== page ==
Editorials

EDITORIAL: Be careful what you ask for

There is always a danger in any downsizing effort a business or government concern engages in that it will lose valuable employees it didn’t plan on shedding. Such we believe the case to be in Macon-Bibb County. The latest departure is E-911 Director Keith Moffett. Fresh from his department being named the 911 Center of the Year by the Georgia Association of Public Safety Communication Officers and the Georgia Chapter of the National Emergency Number Association, Moffett will take his talents up Interstate 75 to become the county administrator in Butts County.

Moffett follows Assistant County Manager Steve Layson, Information Technology Director Stephen Masteller, Facilities Maintenance Director Gene Simonds and Recreation Director Dale “Doc” Dougherty out of the county employment door.

The county is looking to downsize -- some would say “right size” -- its workforce, and made an offer many of its employees are finding too good to pass up. While the county is looking to eliminate 93 positions outside of public safety, there are 400 employees that are eligible to retire and so far, 165 employees, including public safety, have decided to leave. Granted, some of the departures are due to natural attrition.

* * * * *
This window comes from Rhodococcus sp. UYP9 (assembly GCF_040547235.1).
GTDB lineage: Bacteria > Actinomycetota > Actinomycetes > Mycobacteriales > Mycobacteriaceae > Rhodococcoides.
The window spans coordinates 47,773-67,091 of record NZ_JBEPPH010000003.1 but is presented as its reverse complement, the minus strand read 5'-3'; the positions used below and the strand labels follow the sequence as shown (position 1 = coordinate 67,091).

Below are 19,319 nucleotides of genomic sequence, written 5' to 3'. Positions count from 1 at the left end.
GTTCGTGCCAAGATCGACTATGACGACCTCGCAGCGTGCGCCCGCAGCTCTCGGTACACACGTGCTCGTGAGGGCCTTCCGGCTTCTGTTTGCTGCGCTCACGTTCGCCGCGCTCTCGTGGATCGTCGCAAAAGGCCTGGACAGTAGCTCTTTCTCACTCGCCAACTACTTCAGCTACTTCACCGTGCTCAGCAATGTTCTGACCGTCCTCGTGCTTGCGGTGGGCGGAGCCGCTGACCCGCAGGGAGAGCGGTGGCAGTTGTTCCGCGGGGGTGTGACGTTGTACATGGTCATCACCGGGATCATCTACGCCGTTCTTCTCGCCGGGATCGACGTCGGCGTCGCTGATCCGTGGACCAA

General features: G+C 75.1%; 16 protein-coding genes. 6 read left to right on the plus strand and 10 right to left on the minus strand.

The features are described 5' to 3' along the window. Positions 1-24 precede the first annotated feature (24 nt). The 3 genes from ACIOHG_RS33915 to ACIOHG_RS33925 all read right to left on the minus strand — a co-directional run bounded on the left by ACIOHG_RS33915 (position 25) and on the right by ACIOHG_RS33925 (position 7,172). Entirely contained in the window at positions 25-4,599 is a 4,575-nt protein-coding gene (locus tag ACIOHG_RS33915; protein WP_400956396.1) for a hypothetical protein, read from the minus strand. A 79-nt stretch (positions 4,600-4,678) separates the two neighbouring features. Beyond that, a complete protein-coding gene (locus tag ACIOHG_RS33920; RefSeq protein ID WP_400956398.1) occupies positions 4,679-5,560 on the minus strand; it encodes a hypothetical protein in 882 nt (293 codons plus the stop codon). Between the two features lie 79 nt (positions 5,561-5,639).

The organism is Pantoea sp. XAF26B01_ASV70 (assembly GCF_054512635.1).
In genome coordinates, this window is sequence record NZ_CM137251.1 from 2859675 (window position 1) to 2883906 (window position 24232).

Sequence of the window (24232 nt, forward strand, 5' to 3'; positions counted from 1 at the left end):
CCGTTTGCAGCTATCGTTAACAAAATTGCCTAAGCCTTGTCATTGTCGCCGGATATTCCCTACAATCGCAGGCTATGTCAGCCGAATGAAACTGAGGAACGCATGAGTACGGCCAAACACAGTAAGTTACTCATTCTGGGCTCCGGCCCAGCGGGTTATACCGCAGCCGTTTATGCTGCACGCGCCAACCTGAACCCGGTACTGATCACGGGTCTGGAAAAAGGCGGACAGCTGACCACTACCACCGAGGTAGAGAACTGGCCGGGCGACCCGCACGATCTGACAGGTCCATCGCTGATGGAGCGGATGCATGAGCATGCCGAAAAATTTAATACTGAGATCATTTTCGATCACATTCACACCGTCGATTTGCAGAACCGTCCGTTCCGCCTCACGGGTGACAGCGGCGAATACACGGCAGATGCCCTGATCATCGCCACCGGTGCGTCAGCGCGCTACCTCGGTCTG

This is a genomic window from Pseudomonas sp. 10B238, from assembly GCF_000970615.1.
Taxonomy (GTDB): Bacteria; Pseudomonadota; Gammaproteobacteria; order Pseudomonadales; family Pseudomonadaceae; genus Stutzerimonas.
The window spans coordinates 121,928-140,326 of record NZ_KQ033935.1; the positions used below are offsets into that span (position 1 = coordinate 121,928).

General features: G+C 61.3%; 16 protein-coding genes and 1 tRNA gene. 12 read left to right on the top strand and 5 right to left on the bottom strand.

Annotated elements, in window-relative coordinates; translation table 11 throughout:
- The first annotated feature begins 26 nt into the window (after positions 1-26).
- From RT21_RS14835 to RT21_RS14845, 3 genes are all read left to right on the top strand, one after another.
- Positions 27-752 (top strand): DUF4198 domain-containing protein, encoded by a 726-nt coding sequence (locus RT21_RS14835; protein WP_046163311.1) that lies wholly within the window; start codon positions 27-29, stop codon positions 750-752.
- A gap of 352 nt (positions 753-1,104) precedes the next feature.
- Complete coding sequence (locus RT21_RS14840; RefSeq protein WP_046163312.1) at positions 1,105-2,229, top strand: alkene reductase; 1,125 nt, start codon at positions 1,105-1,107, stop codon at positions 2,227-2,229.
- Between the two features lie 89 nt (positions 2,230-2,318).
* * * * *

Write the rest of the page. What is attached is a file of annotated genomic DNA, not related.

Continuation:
The last time the county made an early retirement offer, consolidation was just a far off dream and the county had to rehire some of the same employees under contract who had turned in their ID badges. While every department is different, that may or may not be the case in some departments this time. After the July 31 deadline, the picture will become clearer as to how many employees decided to retire and what kind of financial impact their separation will have on the county.

While public safety positions were always expected to be filled, many of the other vacancies may not have been on the Human Resources radar screens.

Concerns that employees might be pressured into taking the retirement packages seem to be unfounded. The county, including public safety, may be losing a bit more institutional knowledge than they would like.

The county can use this opportunity to stress in each department the need for building bench strength. The days of guaranteed government jobs are over and those left behind need to be able to step up when the need arises.

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